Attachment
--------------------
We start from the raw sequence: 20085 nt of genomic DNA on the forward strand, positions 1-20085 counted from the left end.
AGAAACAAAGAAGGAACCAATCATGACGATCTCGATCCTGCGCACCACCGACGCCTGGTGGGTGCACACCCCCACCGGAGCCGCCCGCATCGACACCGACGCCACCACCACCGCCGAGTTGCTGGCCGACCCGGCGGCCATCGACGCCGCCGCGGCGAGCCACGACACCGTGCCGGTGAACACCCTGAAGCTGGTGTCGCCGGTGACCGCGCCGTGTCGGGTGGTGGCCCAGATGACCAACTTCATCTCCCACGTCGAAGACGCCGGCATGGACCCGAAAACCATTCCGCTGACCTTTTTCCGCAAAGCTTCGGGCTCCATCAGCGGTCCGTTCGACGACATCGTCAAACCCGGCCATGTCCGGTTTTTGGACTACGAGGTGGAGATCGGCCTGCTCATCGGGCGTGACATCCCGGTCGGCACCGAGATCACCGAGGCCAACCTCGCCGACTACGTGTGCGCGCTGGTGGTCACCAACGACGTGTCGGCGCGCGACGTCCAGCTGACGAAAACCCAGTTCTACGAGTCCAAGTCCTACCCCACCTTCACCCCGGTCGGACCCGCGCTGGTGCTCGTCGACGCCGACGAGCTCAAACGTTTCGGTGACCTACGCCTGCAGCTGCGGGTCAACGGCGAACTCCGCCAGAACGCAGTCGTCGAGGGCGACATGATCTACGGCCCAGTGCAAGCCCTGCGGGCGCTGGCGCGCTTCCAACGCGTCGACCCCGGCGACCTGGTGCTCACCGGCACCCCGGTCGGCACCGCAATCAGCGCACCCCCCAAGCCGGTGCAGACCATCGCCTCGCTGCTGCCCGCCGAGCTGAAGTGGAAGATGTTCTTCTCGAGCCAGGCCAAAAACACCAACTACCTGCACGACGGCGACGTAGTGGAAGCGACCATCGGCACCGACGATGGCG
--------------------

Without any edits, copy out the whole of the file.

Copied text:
We start from the raw sequence: 20085 nt of genomic DNA on the forward strand, positions 1-20085 counted from the left end.
AGAAACAAAGAAGGAACCAATCATGACGATCTCGATCCTGCGCACCACCGACGCCTGGTGGGTGCACACCCCCACCGGAGCCGCCCGCATCGACACCGACGCCACCACCACCGCCGAGTTGCTGGCCGACCCGGCGGCCATCGACGCCGCCGCGGCGAGCCACGACACCGTGCCGGTGAACACCCTGAAGCTGGTGTCGCCGGTGACCGCGCCGTGTCGGGTGGTGGCCCAGATGACCAACTTCATCTCCCACGTCGAAGACGCCGGCATGGACCCGAAAACCATTCCGCTGACCTTTTTCCGCAAAGCTTCGGGCTCCATCAGCGGTCCGTTCGACGACATCGTCAAACCCGGCCATGTCCGGTTTTTGGACTACGAGGTGGAGATCGGCCTGCTCATCGGGCGTGACATCCCGGTCGGCACCGAGATCACCGAGGCCAACCTCGCCGACTACGTGTGCGCGCTGGTGGTCACCAACGACGTGTCGGCGCGCGACGTCCAGCTGACGAAAACCCAGTTCTACGAGTCCAAGTCCTACCCCACCTTCACCCCGGTCGGACCCGCGCTGGTGCTCGTCGACGCCGACGAGCTCAAACGTTTCGGTGACCTACGCCTGCAGCTGCGGGTCAACGGCGAACTCCGCCAGAACGCAGTCGTCGAGGGCGACATGATCTACGGCCCAGTGCAAGCCCTGCGGGCGCTGGCGCGCTTCCAACGCGTCGACCCCGGCGACCTGGTGCTCACCGGCACCCCGGTCGGCACCGCAATCAGCGCACCCCCCAAGCCGGTGCAGACCATCGCCTCGCTGCTGCCCGCCGAGCTGAAGTGGAAGATGTTCTTCTCGAGCCAGGCCAAAAACACCAACTACCTGCACGACGGCGACGTAGTGGAAGCGACCATCGGCACCGACGATGGCG